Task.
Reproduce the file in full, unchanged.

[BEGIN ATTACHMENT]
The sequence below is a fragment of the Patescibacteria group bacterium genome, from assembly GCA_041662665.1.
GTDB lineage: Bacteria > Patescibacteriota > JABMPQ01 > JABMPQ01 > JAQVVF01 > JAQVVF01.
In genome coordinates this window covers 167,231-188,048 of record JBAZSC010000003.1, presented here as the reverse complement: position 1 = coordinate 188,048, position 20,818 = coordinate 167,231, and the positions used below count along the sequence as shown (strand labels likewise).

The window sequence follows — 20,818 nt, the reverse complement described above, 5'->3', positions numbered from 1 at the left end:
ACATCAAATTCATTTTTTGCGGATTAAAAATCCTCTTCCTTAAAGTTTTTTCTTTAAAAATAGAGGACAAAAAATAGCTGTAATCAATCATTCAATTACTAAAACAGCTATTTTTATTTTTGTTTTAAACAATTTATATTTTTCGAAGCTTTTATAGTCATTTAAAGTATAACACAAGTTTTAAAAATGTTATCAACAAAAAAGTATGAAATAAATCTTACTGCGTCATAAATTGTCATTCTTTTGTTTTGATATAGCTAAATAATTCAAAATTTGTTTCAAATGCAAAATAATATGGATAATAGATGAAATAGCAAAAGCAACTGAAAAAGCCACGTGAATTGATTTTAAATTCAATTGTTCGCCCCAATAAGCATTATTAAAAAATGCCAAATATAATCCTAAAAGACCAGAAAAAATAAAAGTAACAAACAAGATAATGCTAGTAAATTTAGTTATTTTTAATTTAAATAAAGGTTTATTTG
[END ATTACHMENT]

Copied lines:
The sequence below is a fragment of the Patescibacteria group bacterium genome, from assembly GCA_041662665.1.
GTDB lineage: Bacteria > Patescibacteriota > JABMPQ01 > JABMPQ01 > JAQVVF01 > JAQVVF01.
In genome coordinates this window covers 167,231-188,048 of record JBAZSC010000003.1, presented here as the reverse complement: position 1 = coordinate 188,048, position 20,818 = coordinate 167,231, and the positions used below count along the sequence as shown (strand labels likewise).

The window sequence follows — 20,818 nt, the reverse complement described above, 5'->3', positions numbered from 1 at the left end:
ACATCAAATTCATTTTTTGCGGATTAAAAATCCTCTTCCTTAAAGTTTTTTCTTTAAAAATAGAGGACAAAAAATAGCTGTAATCAATCATTCAATTACTAAAACAGCTATTTTTATTTTTGTTTTAAACAATTTATATTTTTCGAAGCTTTTATAGTCATTTAAAGTATAACACAAGTTTTAAAAATGTTATCAACAAAAAAGTATGAAATAAATCTTACTGCGTCATAAATTGTCATTCTTTTGTTTTGATATAGCTAAATAATTCAAAATTTGTTTCAAATGCAAAATAATATGGATAATAGATGAAATAGCAAAAGCAACTGAAAAAGCCACGTGAATTGATTTTAAATTCAATTGTTCGCCCCAATAAGCATTATTAAAAAATGCCAAATATAATCCTAAAAGACCAGAAAAAATAAAAGTAACAAACAAGATAATGCTAGTAAATTTAGTTATTTTTAATTTAAATAAAGGTTTATTTG